Each of the films offer a supporting character who reflects the worst about the protagonist. Tommy DeVito of Goodfellas reflects the volatile nature of Henry’s lifestyle, his pride leads him to be even more violent and confrontational then Henry. Henry’s pride in being a gangster is brought to its peak in Tommy, who simply cannot accept being considered anything less than a powerful man. At a moment Tommy switches from being friendly and jovial to deadly. In the iconic scene, Tommy demands to know how he is funny to Henry. It is stunning to see how an innocuous remark is a near death sentence. Tommy reflects the mobs curious combination of crushing feelings of inferiority and uncontrollable rage. Tommy cannot swallow even for a moment being mocked and responds with lethal force when Spider or Billy Batts take Tommy down a few notches. Tommy serves as the demonstration of Henry at his worst and the darkness inside Henry. Tommy reminds Henry several unpleasant times that his lifestyle is truly one that ultimately leads to your own doom.
Similar to Tommy in Goodfellas, Donnie Azoff in The Wolf of Wall Street is a dark reflection of the protagonist. While the scumbag Jordan Belfort delights in squeezing out money from anyone and getting high, Azoff eggs Belfort to go farther. Azoff’s depravity is reflected in an incessant need for both instant gratification (reflected in masturbating upon sight of Naomi) and lacking any moral scruples in marrying his cousin. Azoff’s is Belfort’s enabler and gives Belfort crack and Qualudes five-times as potent as the ordinary drug. Azoff even more so than Belfort is a dirty scumbag who cannot fathom avoiding drugs or hookers.
Joe Pesci’s character Nicky Santoro of Casino is much more of a practical man to the “cowboy” lifestyle of Tommy DeVito. Nicky is a decent father and is able to distinguish business from personal issues. But at the same time, Tommy does not share the delusion of respectability that Ace clings to. Tommy is an unabashed gangster and harshly reminds Ace several times that he is only working in Las Vegas for the sake of the mafia. Tommy reflects Ace’s gangster background and is the constant reminder that Ace can never escape this criminal history. Each of the protagonists in Scorsese’s American Gangster trilogy have a protagonists greatest faults reflected in their closest friends.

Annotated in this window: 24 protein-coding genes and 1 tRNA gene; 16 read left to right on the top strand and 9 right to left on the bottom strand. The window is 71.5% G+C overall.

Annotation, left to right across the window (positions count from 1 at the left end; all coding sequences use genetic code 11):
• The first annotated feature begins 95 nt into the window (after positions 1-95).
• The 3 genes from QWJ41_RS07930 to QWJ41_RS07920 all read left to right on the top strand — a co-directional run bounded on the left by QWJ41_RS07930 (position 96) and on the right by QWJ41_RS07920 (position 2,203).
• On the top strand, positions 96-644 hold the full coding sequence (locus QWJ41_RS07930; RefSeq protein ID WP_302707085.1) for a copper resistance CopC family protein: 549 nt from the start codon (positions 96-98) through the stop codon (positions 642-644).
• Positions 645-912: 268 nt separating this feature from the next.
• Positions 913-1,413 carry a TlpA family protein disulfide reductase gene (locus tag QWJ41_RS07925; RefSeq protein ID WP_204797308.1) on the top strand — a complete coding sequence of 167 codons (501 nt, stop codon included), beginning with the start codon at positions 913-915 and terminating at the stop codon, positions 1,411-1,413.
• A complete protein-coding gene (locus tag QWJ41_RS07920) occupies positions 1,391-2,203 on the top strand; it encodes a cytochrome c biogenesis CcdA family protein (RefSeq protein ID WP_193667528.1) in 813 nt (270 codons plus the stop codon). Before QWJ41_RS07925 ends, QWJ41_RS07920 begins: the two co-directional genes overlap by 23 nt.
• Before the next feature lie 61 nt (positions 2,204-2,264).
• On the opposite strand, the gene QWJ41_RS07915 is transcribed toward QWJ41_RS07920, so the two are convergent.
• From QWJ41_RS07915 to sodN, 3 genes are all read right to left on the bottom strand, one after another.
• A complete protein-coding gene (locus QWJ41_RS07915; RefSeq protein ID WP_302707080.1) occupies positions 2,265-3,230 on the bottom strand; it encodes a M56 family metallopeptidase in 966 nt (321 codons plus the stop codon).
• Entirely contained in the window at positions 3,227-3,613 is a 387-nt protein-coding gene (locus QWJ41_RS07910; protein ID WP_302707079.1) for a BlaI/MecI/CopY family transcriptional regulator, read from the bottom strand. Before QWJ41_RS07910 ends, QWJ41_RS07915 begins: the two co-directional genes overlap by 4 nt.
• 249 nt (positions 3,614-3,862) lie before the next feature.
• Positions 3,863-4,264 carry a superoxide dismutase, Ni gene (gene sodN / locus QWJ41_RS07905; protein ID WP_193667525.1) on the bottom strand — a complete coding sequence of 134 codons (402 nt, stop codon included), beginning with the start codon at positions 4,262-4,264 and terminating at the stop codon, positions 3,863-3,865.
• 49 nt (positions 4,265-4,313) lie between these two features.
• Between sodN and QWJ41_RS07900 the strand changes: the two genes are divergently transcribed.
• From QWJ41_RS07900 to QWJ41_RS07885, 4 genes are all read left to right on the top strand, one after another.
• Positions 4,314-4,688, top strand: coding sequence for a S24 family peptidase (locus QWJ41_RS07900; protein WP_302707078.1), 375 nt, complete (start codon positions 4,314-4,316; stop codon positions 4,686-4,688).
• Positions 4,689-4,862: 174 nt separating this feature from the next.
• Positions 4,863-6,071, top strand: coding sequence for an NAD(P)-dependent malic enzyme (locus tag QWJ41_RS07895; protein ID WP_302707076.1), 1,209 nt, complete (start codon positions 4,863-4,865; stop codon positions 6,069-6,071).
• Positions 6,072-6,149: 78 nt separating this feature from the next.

The key aspect that unites Scorsese’s trilogy is the story of the perverted American Dream. The gangster genre almost always tells a story of the rising in the land of opportunity. But because these heroes follow illicit means to rise from humble begins they eventually must reap the consequences of their lifestyle. Scorsese greatly embraces this idea of the American Dream as the central crux of the rise and fall of the characters in his trilogy. Henry Hill, Ace Rothstein and Jordan Belfort all made a name for themselves out of essentially nothing. Although, ironically, it is in the mafia itself where Henry can never rise to anything beyond a soldier. In the “legitimate” world criminals like Ace and Jordan can rise to the top. Jordan is the official leader of his “respectable” company and featured on the cover of Forbes. Hill is not angry about being a middle man as he has an incredibly rich lifestyle. Hill and Belfort are insistent on perpetuating their lavish lifestyle and begin to commit acts that attract greater attention from legitimate authorities. The curious irony though, is that despite each character’s rise, they are never respected in their community. Ace is regarded as an outsider and is eventually banished from his beloved city. Belfort despite being a self-made millionaire is loathed by Wall Street. Each character is able to rise from nothing, but craves a measure of respect in their community and eventually each fall because of their greed. Scorsese crafted a trilogy of films that followed dark protagonists who reflected a corrupted American Dream. Scorsese provides an insight and sincerity in exploring the mob world as it slowly moves from illegal acts to the legitimate world.